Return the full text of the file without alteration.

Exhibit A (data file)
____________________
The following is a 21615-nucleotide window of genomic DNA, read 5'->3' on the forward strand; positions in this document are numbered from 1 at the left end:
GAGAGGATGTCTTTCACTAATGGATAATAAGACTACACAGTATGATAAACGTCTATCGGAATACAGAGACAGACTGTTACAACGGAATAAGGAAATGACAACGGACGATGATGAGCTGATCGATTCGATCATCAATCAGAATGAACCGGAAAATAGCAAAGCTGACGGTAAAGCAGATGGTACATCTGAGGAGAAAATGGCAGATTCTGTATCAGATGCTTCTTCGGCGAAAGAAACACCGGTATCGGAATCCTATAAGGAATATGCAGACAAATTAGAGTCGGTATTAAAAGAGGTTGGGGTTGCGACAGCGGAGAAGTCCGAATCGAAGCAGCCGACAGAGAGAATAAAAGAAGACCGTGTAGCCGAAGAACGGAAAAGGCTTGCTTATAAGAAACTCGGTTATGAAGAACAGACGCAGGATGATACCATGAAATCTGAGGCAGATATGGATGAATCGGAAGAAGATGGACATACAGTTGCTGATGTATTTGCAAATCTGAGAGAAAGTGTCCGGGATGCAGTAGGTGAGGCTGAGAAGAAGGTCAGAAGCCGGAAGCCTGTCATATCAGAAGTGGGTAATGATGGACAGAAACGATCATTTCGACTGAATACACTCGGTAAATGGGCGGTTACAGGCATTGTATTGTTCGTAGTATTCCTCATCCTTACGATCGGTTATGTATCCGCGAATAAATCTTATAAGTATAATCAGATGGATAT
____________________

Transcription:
The following is a 21615-nucleotide window of genomic DNA, read 5'->3' on the forward strand; positions in this document are numbered from 1 at the left end:
GAGAGGATGTCTTTCACTAATGGATAATAAGACTACACAGTATGATAAACGTCTATCGGAATACAGAGACAGACTGTTACAACGGAATAAGGAAATGACAACGGACGATGATGAGCTGATCGATTCGATCATCAATCAGAATGAACCGGAAAATAGCAAAGCTGACGGTAAAGCAGATGGTACATCTGAGGAGAAAATGGCAGATTCTGTATCAGATGCTTCTTCGGCGAAAGAAACACCGGTATCGGAATCCTATAAGGAATATGCAGACAAATTAGAGTCGGTATTAAAAGAGGTTGGGGTTGCGACAGCGGAGAAGTCCGAATCGAAGCAGCCGACAGAGAGAATAAAAGAAGACCGTGTAGCCGAAGAACGGAAAAGGCTTGCTTATAAGAAACTCGGTTATGAAGAACAGACGCAGGATGATACCATGAAATCTGAGGCAGATATGGATGAATCGGAAGAAGATGGACATACAGTTGCTGATGTATTTGCAAATCTGAGAGAAAGTGTCCGGGATGCAGTAGGTGAGGCTGAGAAGAAGGTCAGAAGCCGGAAGCCTGTCATATCAGAAGTGGGTAATGATGGACAGAAACGATCATTTCGACTGAATACACTCGGTAAATGGGCGGTTACAGGCATTGTATTGTTCGTAGTATTCCTCATCCTTACGATCGGTTATGTATCCGCGAATAAATCTTATAAGTATAATCAGATGGATAT